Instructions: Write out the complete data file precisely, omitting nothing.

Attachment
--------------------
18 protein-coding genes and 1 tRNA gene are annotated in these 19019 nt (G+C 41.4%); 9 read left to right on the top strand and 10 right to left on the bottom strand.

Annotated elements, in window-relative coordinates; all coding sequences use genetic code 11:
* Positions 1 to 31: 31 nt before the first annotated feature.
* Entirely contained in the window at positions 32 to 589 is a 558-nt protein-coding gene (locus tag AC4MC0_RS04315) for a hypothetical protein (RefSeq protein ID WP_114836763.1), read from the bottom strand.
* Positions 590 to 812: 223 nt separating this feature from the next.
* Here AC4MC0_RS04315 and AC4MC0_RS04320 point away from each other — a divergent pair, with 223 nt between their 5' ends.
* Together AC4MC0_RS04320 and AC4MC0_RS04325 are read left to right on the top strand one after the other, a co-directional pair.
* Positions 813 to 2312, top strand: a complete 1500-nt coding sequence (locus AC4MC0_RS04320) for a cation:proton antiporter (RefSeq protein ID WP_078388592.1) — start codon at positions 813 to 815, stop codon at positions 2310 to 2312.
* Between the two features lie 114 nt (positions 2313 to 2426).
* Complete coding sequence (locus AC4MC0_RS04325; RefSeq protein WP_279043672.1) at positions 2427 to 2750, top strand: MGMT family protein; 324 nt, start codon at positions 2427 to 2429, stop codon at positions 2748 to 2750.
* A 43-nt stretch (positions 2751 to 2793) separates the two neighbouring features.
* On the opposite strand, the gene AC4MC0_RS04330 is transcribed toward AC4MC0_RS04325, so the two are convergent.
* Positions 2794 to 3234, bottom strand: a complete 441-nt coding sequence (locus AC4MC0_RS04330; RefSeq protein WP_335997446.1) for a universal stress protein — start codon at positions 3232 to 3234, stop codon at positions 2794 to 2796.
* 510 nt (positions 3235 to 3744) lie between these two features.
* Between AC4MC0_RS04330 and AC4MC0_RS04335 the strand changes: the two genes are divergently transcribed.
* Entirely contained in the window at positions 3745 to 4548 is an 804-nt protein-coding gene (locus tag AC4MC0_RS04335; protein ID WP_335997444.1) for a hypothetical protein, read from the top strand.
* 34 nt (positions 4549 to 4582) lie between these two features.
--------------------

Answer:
18 protein-coding genes and 1 tRNA gene are annotated in these 19019 nt (G+C 41.4%); 9 read left to right on the top strand and 10 right to left on the bottom strand.

Annotated elements, in window-relative coordinates; all coding sequences use genetic code 11:
* Positions 1 to 31: 31 nt before the first annotated feature.
* Entirely contained in the window at positions 32 to 589 is a 558-nt protein-coding gene (locus tag AC4MC0_RS04315) for a hypothetical protein (RefSeq protein ID WP_114836763.1), read from the bottom strand.
* Positions 590 to 812: 223 nt separating this feature from the next.
* Here AC4MC0_RS04315 and AC4MC0_RS04320 point away from each other — a divergent pair, with 223 nt between their 5' ends.
* Together AC4MC0_RS04320 and AC4MC0_RS04325 are read left to right on the top strand one after the other, a co-directional pair.
* Positions 813 to 2312, top strand: a complete 1500-nt coding sequence (locus AC4MC0_RS04320) for a cation:proton antiporter (RefSeq protein ID WP_078388592.1) — start codon at positions 813 to 815, stop codon at positions 2310 to 2312.
* Between the two features lie 114 nt (positions 2313 to 2426).
* Complete coding sequence (locus AC4MC0_RS04325; RefSeq protein WP_279043672.1) at positions 2427 to 2750, top strand: MGMT family protein; 324 nt, start codon at positions 2427 to 2429, stop codon at positions 2748 to 2750.
* A 43-nt stretch (positions 2751 to 2793) separates the two neighbouring features.
* On the opposite strand, the gene AC4MC0_RS04330 is transcribed toward AC4MC0_RS04325, so the two are convergent.
* Positions 2794 to 3234, bottom strand: a complete 441-nt coding sequence (locus AC4MC0_RS04330; RefSeq protein WP_335997446.1) for a universal stress protein — start codon at positions 3232 to 3234, stop codon at positions 2794 to 2796.
* 510 nt (positions 3235 to 3744) lie between these two features.
* Between AC4MC0_RS04330 and AC4MC0_RS04335 the strand changes: the two genes are divergently transcribed.
* Entirely contained in the window at positions 3745 to 4548 is an 804-nt protein-coding gene (locus tag AC4MC0_RS04335; protein ID WP_335997444.1) for a hypothetical protein, read from the top strand.
* 34 nt (positions 4549 to 4582) lie between these two features.